Corporations and Human Rights: Oral Intervention at the UN Human Rights Council | Statement


UN Webcast (see 55 at 02:42:02) | PDF version

Item: Item 3 Interactive Dialogue
Speaker: Paulo de Tarso Lugon Arantes
Date: Friday 31 May 2013
Re: Report of the Working Group on the issue of human rights and transnational corporations and other business enterprises

Oral Statement to the 23rd Session of the UN Human Rights Council from Lawyers’ Rights Watch Canada (LRWC), a non-governmental organization in special consultative status

Mr. President:

Lawyers’ Rights Watch Canada welcomes with appreciation the Report of the Working Group on the issue of human rights and transnational corporations and other business enterprises.

We are pleased to note that the Working Group is finding increased interest by businesses and increased acceptance by States of the Guiding Principles on Business and Human Rights. Despite this evidence of increasing acceptance of these norms, the complicity of corporations and other businesses in targeting human rights defenders with abuse remains entrenched in States where judicial harassment and arbitrary detention of human rights workers is escalating, such as in Cambodia 1; as well as in States where laws fail to meet international human rights standards such as Thailand’s criminal defamation laws that are regularly used to prosecute human rights activists;2 and in States where deep-rooted patterns of impunity protect powerful individuals from accountability for attacks and murders of human rights defenders,3 such as in Cambodia;4 Honduras5 or Colombia.6 Problems of corporate complicity in abuses are not confined to States with poor rule-of-law indicators. Transnational corporations registered in States with relatively robust legal systems are associated with severe human rights violations committed by their contractors or subsidiaries outside their States of incorporation, such as Canada and the United States. Yet victims find themselves without remedies either in their home states where the rule of law is weak, or in states where corporations (or parent corporations) are registered.7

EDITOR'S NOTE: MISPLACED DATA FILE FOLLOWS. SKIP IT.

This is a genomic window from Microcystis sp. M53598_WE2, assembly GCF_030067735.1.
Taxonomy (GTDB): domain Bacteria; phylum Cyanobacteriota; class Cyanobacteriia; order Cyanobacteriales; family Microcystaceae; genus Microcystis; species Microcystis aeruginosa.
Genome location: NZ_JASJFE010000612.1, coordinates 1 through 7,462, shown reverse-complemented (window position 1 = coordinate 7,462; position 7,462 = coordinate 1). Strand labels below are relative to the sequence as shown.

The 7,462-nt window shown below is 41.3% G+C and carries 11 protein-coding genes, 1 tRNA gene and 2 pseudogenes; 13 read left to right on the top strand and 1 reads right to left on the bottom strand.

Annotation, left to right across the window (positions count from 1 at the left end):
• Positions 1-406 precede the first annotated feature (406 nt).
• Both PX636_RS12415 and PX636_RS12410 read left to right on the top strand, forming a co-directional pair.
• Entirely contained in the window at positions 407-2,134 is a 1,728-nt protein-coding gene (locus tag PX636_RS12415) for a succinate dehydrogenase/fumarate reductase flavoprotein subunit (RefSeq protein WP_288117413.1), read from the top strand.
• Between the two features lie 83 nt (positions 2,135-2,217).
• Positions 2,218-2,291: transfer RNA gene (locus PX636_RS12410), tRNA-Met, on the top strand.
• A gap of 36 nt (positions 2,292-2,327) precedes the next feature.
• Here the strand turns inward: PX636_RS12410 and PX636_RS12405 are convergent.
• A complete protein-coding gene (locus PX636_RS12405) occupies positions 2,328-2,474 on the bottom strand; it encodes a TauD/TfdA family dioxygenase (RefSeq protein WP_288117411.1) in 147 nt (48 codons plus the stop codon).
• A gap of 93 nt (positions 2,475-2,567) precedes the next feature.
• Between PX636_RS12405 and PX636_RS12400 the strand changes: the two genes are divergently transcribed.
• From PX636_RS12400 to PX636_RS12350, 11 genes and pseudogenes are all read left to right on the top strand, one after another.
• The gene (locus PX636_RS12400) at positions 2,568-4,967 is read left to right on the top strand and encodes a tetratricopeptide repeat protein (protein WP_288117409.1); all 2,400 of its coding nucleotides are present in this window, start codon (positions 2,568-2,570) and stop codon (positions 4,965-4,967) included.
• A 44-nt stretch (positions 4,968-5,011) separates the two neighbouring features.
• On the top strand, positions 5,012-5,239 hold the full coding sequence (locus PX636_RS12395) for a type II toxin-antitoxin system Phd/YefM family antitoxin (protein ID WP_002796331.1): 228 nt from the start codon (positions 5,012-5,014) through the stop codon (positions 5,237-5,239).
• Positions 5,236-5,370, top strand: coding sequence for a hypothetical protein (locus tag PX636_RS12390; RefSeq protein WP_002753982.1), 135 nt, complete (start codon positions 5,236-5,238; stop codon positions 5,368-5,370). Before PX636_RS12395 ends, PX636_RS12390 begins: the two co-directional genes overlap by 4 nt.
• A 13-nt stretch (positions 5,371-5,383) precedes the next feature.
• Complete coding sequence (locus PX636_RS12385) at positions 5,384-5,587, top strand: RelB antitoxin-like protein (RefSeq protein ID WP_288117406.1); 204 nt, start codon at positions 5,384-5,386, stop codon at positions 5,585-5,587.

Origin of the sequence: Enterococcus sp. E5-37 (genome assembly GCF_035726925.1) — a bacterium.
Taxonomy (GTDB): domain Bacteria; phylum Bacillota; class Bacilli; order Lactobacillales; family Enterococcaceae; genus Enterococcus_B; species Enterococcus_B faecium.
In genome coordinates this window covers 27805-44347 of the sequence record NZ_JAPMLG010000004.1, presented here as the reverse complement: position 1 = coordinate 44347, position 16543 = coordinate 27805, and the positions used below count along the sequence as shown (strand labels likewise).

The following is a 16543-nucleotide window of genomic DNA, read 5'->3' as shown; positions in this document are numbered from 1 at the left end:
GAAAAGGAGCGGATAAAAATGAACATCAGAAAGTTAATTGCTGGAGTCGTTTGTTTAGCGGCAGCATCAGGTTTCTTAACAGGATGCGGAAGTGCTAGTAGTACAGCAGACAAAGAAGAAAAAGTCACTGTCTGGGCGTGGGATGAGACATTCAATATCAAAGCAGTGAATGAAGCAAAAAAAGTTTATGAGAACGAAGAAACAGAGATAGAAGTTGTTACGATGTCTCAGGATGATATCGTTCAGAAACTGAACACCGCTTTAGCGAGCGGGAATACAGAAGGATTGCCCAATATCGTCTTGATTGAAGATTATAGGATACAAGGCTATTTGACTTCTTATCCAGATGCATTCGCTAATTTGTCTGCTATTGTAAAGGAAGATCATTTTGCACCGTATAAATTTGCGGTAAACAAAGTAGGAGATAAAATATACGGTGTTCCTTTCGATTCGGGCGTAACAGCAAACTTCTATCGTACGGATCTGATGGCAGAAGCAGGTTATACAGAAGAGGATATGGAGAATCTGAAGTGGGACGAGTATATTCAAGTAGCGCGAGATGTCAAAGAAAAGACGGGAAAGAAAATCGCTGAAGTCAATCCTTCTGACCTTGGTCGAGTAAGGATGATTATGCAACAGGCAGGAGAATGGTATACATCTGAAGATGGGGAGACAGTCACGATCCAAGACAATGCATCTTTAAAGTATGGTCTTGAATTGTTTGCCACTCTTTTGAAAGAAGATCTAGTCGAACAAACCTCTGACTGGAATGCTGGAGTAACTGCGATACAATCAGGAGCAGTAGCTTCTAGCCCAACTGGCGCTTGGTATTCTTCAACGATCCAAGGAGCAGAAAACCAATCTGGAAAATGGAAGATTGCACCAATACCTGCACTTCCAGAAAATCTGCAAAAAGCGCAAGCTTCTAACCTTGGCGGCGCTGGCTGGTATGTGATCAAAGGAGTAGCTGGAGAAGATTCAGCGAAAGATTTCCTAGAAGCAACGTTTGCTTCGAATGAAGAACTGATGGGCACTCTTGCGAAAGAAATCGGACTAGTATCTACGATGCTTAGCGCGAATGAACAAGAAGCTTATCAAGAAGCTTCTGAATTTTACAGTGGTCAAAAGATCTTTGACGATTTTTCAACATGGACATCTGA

Given the scope and magnitude of concerns world-wide, LRWC is disappointed that only 24 States responded to the Working Group’s 2012 survey.8 We request that Council urge all States to increase their cooperation and positive engagement with the Working Group.